588 F2d 954 Tifford v. L Wainwright
588 F.2d 954
Arthur W. TIFFORD, Petitioner-Appellee,
Louie L. WAINWRIGHT, Secretary, Department of Offender
United States Court of Appeals,
Jan. 31, 1979.
Robert L. Shevin, Atty. Gen., Joel D. Rosenblatt, Asst. Atty. Gen., Miami, Fla., for respondent-appellant.
Robert L. Achor, Lawrence R. Metsch, Shutts & Bowen, Shelby Highsmith, Miami, Fla., for petitioner-appellee.
Appeal from the United States District Court for the Southern District of Florida.
Before CLARK, GEE, and HILL, Circuit Judges.
A sixty-six count indictment charged S. K. Bronstein with various felonies resulting from his participation in a scheme to cash forged checks. Counts sixty-five and sixty-six of that indictment also charged Arthur Tifford, Bronstein's attorney, with conspiracy to aid Bronstein to avoid detection and arrest, and alleged that Tifford was an accessory after the fact. Bronstein, Tifford, and other co-defendants were tried in a joint trial in Florida state court and were convicted. Tifford subsequently petitioned for a writ of habeas corpus in federal district court, contending that the Florida State courts had denied him due process in refusing to sever his trial from that of his co-defendants. The district court granted his petition and released him, and the State of Florida has appealed. We affirm.
Under 28 U.S.C. § 2254(b), a state prisoner is required to exhaust his state remedies before presenting his claims in a federal habeas corpus petition. Tifford first asserted his misjoinder arguments in the court in which he was tried, contending that the joint trial denied him due process and violated Florida law. Tifford raised the same misjoinder issues in his appeal, and the Florida District Court of Appeals affirmed his conviction, Tifford v. State, 334 So.2d 91 (1976), but addressed only state law issues. The Supreme Court of Florida then denied Tifford's petition for a writ of certiorari. Tifford v. State, 344 So.2d 327 (1977).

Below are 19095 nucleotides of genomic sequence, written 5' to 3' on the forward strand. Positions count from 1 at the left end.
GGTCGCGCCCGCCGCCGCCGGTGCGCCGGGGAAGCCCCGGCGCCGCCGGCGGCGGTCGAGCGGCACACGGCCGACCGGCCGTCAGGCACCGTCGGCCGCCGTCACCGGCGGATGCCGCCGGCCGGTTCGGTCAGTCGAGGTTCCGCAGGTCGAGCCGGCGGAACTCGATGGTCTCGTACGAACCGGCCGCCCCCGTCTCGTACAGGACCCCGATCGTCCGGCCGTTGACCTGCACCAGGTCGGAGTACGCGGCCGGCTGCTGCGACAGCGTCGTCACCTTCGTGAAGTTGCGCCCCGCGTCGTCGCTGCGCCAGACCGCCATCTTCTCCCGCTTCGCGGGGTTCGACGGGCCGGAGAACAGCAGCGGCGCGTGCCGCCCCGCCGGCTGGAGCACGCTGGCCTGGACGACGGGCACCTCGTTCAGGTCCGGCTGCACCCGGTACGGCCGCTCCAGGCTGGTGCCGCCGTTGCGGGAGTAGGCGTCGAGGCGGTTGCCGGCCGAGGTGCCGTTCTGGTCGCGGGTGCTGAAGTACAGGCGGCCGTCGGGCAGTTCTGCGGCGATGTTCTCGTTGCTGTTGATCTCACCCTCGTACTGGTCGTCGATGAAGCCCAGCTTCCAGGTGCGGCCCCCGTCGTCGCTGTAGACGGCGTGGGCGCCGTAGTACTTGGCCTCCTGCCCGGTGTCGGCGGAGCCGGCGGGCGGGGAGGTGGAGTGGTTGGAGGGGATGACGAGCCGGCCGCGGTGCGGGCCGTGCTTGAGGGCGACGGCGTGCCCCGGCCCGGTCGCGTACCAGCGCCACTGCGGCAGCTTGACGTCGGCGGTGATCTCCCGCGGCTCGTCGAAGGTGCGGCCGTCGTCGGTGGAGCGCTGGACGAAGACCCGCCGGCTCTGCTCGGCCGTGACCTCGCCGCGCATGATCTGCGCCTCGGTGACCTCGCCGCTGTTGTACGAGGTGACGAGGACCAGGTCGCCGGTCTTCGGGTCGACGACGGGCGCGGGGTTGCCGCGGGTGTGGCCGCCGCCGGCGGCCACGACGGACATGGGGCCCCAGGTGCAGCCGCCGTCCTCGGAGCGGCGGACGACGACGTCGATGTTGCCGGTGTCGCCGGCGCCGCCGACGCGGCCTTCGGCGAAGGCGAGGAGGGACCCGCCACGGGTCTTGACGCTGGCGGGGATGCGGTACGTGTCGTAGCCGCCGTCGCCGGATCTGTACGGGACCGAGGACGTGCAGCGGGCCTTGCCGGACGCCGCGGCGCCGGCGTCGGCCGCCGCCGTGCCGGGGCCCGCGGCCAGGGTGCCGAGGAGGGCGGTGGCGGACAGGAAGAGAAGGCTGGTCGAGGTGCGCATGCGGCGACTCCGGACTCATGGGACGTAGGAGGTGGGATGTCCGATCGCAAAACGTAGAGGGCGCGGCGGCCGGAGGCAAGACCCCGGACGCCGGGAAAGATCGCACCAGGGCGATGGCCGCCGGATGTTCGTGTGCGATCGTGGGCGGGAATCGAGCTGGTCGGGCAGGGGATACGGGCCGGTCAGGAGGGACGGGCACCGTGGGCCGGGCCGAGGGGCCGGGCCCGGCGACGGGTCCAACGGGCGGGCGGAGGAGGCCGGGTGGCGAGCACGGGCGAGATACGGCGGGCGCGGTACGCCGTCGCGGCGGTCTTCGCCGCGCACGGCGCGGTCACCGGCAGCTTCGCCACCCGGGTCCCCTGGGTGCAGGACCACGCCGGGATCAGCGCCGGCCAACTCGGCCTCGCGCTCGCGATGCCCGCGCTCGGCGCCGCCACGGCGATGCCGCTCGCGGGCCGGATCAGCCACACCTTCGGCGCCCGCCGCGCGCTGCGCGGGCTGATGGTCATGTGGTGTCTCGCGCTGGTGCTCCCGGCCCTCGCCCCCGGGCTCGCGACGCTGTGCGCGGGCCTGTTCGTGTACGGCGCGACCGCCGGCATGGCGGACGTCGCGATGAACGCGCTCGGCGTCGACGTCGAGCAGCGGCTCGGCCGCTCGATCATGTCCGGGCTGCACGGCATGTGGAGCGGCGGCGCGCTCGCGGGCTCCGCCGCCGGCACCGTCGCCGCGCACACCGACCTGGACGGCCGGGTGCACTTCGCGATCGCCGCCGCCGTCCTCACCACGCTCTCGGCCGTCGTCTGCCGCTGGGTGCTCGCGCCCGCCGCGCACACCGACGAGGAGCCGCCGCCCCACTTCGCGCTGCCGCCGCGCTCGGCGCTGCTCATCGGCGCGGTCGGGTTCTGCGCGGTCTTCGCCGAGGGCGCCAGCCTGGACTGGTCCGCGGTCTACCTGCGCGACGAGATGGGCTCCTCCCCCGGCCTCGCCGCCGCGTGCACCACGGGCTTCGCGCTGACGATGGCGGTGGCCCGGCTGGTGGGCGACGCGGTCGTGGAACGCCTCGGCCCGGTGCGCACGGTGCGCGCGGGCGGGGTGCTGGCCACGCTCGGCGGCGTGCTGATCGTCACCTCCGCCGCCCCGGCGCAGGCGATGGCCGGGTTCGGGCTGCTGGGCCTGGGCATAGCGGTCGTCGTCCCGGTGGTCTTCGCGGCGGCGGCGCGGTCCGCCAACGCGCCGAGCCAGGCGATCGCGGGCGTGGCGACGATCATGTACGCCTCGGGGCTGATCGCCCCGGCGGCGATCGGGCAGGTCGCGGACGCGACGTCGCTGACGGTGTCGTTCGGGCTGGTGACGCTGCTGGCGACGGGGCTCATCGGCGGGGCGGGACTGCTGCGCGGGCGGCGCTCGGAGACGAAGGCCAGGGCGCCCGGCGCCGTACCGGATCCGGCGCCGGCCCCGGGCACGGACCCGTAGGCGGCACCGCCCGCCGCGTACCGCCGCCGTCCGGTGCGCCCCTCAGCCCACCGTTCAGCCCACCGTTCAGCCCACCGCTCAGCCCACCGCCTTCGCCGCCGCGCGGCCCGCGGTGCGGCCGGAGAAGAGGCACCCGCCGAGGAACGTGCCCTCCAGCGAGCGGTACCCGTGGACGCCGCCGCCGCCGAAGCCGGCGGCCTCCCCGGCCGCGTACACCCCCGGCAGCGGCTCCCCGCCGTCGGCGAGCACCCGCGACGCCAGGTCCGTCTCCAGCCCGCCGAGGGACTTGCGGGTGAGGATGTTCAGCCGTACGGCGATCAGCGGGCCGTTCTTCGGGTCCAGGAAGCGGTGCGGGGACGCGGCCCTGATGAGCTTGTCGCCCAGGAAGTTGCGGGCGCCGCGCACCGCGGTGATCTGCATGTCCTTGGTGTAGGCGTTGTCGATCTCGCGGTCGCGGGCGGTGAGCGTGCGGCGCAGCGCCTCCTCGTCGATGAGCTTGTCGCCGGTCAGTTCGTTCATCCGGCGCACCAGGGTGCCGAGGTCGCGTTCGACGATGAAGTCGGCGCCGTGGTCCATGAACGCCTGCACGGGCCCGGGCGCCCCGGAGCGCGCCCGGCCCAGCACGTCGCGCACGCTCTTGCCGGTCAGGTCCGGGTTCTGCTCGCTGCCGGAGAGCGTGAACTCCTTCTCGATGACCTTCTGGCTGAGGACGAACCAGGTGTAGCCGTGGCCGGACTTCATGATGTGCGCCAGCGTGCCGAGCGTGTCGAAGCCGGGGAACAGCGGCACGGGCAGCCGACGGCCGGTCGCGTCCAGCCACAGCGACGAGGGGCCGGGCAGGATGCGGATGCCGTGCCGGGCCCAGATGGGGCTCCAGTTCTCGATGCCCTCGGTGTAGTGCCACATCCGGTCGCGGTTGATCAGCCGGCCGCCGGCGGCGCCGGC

The State contends that Tifford did not satisfy the exhaustion requirements. The State urges that Tifford's failure to produce a trial transcript for use in the State appellate process denied the Florida courts the ability to rule on his constitutional claims, and that Tifford's decision to forego a transcript constituted a deliberate bypass of available state remedies.
We reject the State's arguments. Of course, habeas corpus relief is unavailable to state prisoners who have deliberately bypassed state remedies, Evans v. Maggio, 557 F.2d 430, 432 (5th Cir. 1977), but no deliberate bypass occurred here. Tifford's decision to appeal without a trial transcript was based principally on financial considerations. The preparation of a transcript would have required an additional $5,000 expenditure. Moreover, another of the co-defendants, who also appealed, had the proceedings transcribed and that transcript was available to the State appellate courts. The failure to purchase an additional transcript clearly did not constitute a knowing and intentional decision to forestall State consideration of the due process-misjoinder issue. Tifford's constitutional claim was fairly presented to the State courts, and this is sufficient to comply with the exhaustion requirements of § 2254. Picard v. Connor, 404 U.S. 270, 275, 92 S.Ct. 509, 512, 30 L.Ed.2d 438, 443 (1971); Jackson v. Denno, 378 U.S. 368, 369 n.1, 84 S.Ct. 1774, 1777 n.1, 12 L.Ed.2d 908, 912 n.1 (1964).